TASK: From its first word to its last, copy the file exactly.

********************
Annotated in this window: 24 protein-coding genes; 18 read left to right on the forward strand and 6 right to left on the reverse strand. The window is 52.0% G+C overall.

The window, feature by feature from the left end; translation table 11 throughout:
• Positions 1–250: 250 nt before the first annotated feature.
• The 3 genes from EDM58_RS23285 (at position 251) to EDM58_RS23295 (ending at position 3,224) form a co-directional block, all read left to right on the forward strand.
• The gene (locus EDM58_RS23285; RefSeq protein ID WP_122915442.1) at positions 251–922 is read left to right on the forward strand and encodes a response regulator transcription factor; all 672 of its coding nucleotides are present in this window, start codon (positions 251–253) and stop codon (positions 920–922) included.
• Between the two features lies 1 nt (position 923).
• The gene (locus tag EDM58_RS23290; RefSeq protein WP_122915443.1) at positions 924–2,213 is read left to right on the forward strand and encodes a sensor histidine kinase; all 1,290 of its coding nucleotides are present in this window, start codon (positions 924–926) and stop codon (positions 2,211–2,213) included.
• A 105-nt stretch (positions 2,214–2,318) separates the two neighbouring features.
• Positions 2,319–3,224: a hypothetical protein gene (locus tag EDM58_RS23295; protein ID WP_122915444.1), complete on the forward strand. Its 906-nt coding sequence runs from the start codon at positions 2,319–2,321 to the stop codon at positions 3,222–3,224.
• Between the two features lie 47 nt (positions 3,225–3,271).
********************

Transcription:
Annotated in this window: 24 protein-coding genes; 18 read left to right on the forward strand and 6 right to left on the reverse strand. The window is 52.0% G+C overall.

The window, feature by feature from the left end; translation table 11 throughout:
• Positions 1–250: 250 nt before the first annotated feature.
• The 3 genes from EDM58_RS23285 (at position 251) to EDM58_RS23295 (ending at position 3,224) form a co-directional block, all read left to right on the forward strand.
• The gene (locus EDM58_RS23285; RefSeq protein ID WP_122915442.1) at positions 251–922 is read left to right on the forward strand and encodes a response regulator transcription factor; all 672 of its coding nucleotides are present in this window, start codon (positions 251–253) and stop codon (positions 920–922) included.
• Between the two features lies 1 nt (position 923).
• The gene (locus tag EDM58_RS23290; RefSeq protein WP_122915443.1) at positions 924–2,213 is read left to right on the forward strand and encodes a sensor histidine kinase; all 1,290 of its coding nucleotides are present in this window, start codon (positions 924–926) and stop codon (positions 2,211–2,213) included.
• A 105-nt stretch (positions 2,214–2,318) separates the two neighbouring features.
• Positions 2,319–3,224: a hypothetical protein gene (locus tag EDM58_RS23295; protein ID WP_122915444.1), complete on the forward strand. Its 906-nt coding sequence runs from the start codon at positions 2,319–2,321 to the stop codon at positions 3,222–3,224.
• Between the two features lie 47 nt (positions 3,225–3,271).